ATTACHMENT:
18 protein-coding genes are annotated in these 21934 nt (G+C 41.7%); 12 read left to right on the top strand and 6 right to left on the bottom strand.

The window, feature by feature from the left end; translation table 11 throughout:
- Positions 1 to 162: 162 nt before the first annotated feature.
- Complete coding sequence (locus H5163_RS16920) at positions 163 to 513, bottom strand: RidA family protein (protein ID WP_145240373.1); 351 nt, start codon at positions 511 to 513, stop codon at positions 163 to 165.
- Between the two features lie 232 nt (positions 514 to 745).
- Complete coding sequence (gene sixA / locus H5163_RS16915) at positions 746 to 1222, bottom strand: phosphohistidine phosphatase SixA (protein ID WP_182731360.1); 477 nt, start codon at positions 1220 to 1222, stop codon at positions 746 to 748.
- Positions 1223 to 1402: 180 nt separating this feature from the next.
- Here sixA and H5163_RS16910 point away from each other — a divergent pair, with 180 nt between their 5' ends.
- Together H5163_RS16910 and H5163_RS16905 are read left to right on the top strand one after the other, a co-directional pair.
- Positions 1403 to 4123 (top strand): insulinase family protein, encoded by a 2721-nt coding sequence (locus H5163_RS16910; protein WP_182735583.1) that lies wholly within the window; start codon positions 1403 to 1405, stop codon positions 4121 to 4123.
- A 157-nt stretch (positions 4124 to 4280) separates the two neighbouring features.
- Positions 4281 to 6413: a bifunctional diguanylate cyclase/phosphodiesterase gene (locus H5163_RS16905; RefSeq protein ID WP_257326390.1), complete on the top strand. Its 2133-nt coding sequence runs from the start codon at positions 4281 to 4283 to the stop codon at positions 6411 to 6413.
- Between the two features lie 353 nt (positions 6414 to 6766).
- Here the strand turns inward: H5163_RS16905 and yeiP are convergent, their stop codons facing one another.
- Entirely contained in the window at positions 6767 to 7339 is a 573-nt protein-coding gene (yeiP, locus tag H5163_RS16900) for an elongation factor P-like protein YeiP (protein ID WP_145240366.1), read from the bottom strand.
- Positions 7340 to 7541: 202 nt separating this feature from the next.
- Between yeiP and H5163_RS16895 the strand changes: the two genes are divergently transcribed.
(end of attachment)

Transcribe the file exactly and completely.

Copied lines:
18 protein-coding genes are annotated in these 21934 nt (G+C 41.7%); 12 read left to right on the top strand and 6 right to left on the bottom strand.

The window, feature by feature from the left end; translation table 11 throughout:
- Positions 1 to 162: 162 nt before the first annotated feature.
- Complete coding sequence (locus H5163_RS16920) at positions 163 to 513, bottom strand: RidA family protein (protein ID WP_145240373.1); 351 nt, start codon at positions 511 to 513, stop codon at positions 163 to 165.
- Between the two features lie 232 nt (positions 514 to 745).
- Complete coding sequence (gene sixA / locus H5163_RS16915) at positions 746 to 1222, bottom strand: phosphohistidine phosphatase SixA (protein ID WP_182731360.1); 477 nt, start codon at positions 1220 to 1222, stop codon at positions 746 to 748.
- Positions 1223 to 1402: 180 nt separating this feature from the next.
- Here sixA and H5163_RS16910 point away from each other — a divergent pair, with 180 nt between their 5' ends.
- Together H5163_RS16910 and H5163_RS16905 are read left to right on the top strand one after the other, a co-directional pair.
- Positions 1403 to 4123 (top strand): insulinase family protein, encoded by a 2721-nt coding sequence (locus H5163_RS16910; protein WP_182735583.1) that lies wholly within the window; start codon positions 1403 to 1405, stop codon positions 4121 to 4123.
- A 157-nt stretch (positions 4124 to 4280) separates the two neighbouring features.
- Positions 4281 to 6413: a bifunctional diguanylate cyclase/phosphodiesterase gene (locus H5163_RS16905; RefSeq protein ID WP_257326390.1), complete on the top strand. Its 2133-nt coding sequence runs from the start codon at positions 4281 to 4283 to the stop codon at positions 6411 to 6413.
- Between the two features lie 353 nt (positions 6414 to 6766).
- Here the strand turns inward: H5163_RS16905 and yeiP are convergent, their stop codons facing one another.
- Entirely contained in the window at positions 6767 to 7339 is a 573-nt protein-coding gene (yeiP, locus tag H5163_RS16900) for an elongation factor P-like protein YeiP (protein ID WP_145240366.1), read from the bottom strand.
- Positions 7340 to 7541: 202 nt separating this feature from the next.
- Between yeiP and H5163_RS16895 the strand changes: the two genes are divergently transcribed.